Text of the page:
East Ham murder accused felt ‘bad that somebody died’, court hears
PUBLISHED: 16:25 03 August 2017 | UPDATED: 16:35 03 August 2017
A man accused of smothering a computer repairman in his own home then setting fire to it has told jurors he had no memory of what happened but felt “very bad that somebody died”.
Jason Marshall, of Monega Road, East Ham, pretended he was a policeman when he allegedly attacked Peter Fasoli in January 2013, and stole hundreds of pounds before the one-bedroom bungalow in Northolt, north-west London, was set alight.
Jurors at the Old Bailey have seen disturbing video recorded on Mr Fasoli’s computer, showing how Marshall, 28, allegedly tied up, gagged and smothered his victim with cling film, after meeting him on the Badoo gay dating website.
For nearly two years, 58-year-old Mr Fasoli’s death was put down to an accident until his nephew stumbled across the footage of his violent death on his hard drive.
Marshall, who jurors were told had previously been convicted of murder and attempted murder in Italy, was sent back to Britain earlier this year and charged with Mr Fasoli’s murder.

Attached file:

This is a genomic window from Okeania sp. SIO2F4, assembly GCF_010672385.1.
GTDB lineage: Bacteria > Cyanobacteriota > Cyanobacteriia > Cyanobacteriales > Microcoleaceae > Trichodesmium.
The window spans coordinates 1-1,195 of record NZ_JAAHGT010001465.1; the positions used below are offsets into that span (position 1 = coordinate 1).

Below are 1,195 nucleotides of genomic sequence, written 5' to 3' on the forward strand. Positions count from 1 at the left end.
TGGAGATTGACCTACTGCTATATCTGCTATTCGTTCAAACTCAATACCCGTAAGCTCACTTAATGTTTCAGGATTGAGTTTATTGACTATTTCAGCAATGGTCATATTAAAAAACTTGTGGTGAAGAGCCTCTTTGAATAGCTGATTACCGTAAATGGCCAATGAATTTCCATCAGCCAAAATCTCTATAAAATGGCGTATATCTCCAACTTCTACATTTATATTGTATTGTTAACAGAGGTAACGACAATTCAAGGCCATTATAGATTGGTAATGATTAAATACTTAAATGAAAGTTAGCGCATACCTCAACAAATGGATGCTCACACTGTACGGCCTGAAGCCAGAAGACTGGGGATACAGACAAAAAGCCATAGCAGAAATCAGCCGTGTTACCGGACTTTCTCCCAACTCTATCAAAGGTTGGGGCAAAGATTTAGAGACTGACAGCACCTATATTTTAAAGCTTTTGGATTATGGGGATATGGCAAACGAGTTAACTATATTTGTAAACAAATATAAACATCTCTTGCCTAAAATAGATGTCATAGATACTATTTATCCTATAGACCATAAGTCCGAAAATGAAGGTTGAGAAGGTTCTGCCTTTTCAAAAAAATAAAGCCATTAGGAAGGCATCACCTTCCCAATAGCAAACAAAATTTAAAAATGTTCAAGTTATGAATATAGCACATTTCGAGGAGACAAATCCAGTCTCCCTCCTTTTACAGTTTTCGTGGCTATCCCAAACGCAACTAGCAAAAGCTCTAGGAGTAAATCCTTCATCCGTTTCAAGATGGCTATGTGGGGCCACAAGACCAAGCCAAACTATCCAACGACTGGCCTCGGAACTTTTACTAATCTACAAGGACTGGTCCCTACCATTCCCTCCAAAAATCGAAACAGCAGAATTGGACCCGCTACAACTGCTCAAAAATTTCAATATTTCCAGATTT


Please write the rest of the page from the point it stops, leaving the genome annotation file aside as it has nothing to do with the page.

Giving evidence, Marshall - who denies murdering Mr Fasoli - told jurors he had no memory of the events in Italy or meeting Mr Fasoli, although he accepted the man in the video was “without doubt” him.
He said: “Seeing the footage, I feel bad that somebody died and it could potentially be me.
“If somebody died at my hands it’s difficult to deal with mentally.”
Marshall told jurors he had a troubled upbringing by heroin addict parents. He had spent time in care, been sectioned in 2008 and spent time in prison in 2011.
He worked briefly at a jeweller’s in Hatton Garden and as a street cleaner for the London Olympics before making money as a gay escort advertising S&M services on websites such as Grindr.
At the age of 17, Marshall said he believed he was an “alien from another planet” and an “archangel” when he tried to jump off the car park at Stratford shopping centre.
Marshall also said he was arrested “many, many times” for impersonating a police officer with a fake warrant card he made on his computer.
He said he had walked into police stations in Southwark and Kentish Town and signed out radios and also dressed up as a ticket inspector and air cadet.
Asked why he did it, he said he did not like his “personal image” and liked the “respect” the uniform gave him.
The trial continues.
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